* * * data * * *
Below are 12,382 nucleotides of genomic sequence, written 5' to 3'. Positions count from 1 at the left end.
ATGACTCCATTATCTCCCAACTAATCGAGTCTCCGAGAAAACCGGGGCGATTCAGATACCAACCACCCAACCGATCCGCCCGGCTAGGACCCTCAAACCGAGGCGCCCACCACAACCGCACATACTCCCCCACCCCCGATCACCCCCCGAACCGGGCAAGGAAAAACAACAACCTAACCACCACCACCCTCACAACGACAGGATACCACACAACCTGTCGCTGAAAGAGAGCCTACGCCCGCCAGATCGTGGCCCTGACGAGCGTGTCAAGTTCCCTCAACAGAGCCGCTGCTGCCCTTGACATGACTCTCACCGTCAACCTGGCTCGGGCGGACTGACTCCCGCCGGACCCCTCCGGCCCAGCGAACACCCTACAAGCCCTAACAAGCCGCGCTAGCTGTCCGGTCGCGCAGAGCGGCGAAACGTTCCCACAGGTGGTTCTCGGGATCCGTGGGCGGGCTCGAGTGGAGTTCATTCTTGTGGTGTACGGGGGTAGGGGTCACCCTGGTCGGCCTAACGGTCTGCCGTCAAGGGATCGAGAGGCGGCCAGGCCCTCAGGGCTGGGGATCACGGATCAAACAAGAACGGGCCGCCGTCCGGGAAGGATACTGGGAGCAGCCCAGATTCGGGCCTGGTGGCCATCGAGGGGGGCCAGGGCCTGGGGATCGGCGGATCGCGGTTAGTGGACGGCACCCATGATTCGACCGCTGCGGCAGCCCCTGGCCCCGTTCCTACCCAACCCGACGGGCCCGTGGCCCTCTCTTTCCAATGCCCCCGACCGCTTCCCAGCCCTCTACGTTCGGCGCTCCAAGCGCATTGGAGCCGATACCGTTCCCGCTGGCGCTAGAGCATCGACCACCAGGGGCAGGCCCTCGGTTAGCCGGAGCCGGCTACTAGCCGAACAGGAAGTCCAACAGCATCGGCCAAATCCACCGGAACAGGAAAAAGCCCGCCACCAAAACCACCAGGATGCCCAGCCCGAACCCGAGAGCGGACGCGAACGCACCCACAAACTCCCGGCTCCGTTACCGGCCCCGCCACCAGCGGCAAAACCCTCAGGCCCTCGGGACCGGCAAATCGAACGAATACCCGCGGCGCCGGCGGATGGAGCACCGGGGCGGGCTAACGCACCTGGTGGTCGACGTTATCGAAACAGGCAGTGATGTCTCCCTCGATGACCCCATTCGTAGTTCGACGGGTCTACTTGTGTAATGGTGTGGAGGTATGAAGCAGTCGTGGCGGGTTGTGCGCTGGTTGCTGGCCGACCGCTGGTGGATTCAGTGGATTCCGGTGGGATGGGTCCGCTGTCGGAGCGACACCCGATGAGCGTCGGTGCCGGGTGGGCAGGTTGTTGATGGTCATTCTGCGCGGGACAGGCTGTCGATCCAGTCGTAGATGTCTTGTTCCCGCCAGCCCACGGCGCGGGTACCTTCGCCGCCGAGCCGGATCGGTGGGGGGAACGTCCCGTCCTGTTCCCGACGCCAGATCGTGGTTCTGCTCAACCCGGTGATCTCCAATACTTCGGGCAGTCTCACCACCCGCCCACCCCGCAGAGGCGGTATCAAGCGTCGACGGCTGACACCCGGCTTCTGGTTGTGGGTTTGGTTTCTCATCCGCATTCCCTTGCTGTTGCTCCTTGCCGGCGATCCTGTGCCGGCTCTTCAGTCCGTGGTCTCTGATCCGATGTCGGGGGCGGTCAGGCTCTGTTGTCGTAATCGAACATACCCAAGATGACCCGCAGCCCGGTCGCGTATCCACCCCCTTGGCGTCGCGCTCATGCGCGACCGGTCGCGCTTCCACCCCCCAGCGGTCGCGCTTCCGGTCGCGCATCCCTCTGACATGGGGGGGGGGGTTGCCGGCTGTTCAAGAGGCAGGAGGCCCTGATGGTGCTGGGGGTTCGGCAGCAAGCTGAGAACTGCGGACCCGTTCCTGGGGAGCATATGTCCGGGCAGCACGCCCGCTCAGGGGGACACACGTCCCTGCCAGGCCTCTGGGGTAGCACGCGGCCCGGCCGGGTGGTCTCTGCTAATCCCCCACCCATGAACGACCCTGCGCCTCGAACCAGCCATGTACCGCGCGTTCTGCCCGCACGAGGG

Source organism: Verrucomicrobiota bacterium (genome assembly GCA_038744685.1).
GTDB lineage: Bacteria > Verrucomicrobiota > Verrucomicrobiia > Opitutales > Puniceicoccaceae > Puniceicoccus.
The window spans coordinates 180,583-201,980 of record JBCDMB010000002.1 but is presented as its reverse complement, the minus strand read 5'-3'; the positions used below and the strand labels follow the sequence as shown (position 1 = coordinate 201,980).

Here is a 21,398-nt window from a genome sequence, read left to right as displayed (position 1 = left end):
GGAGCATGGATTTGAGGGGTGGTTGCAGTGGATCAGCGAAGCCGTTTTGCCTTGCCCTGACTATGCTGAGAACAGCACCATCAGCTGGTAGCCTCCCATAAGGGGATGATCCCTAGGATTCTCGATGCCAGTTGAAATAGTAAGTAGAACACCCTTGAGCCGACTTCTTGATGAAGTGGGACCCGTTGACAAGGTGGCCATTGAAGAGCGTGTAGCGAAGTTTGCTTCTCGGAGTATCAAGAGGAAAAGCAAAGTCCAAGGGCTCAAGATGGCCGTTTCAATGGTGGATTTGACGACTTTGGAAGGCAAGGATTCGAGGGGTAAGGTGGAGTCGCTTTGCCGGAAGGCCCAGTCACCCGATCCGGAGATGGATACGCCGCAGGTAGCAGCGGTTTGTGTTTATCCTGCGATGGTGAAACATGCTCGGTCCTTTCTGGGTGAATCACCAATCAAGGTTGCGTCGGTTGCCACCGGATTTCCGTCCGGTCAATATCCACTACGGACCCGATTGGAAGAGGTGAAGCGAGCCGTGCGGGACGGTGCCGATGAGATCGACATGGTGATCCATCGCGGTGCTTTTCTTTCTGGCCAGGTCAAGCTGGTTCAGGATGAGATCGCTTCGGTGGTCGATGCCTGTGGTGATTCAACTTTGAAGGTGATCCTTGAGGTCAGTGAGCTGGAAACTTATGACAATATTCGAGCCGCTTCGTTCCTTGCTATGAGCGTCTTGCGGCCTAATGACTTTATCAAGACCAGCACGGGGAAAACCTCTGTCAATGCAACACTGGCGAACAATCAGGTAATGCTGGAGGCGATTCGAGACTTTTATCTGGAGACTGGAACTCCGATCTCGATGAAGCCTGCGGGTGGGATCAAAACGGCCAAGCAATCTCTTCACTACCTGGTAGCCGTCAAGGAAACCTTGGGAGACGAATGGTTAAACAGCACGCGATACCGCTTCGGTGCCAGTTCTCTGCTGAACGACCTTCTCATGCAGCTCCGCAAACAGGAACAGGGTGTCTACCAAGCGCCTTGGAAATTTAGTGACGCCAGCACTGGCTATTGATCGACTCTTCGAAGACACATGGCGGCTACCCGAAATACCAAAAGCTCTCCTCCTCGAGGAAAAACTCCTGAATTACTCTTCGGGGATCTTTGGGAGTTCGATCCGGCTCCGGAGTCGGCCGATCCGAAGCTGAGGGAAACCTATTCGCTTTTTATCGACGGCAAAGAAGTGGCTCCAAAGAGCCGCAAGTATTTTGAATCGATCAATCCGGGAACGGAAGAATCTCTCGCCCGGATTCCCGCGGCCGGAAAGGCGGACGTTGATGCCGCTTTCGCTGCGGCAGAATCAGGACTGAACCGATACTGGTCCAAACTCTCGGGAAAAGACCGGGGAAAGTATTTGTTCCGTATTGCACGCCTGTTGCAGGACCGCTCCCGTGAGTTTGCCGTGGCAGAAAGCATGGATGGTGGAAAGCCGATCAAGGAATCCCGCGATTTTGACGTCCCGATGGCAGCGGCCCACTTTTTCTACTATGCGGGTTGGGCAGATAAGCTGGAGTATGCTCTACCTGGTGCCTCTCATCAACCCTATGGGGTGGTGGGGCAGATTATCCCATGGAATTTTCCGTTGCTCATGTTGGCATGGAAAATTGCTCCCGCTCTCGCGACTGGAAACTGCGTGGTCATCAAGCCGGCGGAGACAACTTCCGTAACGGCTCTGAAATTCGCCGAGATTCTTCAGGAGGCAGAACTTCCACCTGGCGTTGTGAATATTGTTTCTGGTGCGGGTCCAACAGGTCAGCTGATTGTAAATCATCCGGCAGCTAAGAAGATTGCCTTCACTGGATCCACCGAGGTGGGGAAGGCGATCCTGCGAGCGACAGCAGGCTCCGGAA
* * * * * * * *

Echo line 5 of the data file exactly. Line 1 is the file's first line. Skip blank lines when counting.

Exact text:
The window spans coordinates 180,583-201,980 of record JBCDMB010000002.1 but is presented as its reverse complement, the minus strand read 5'-3'; the positions used below and the strand labels follow the sequence as shown (position 1 = coordinate 201,980).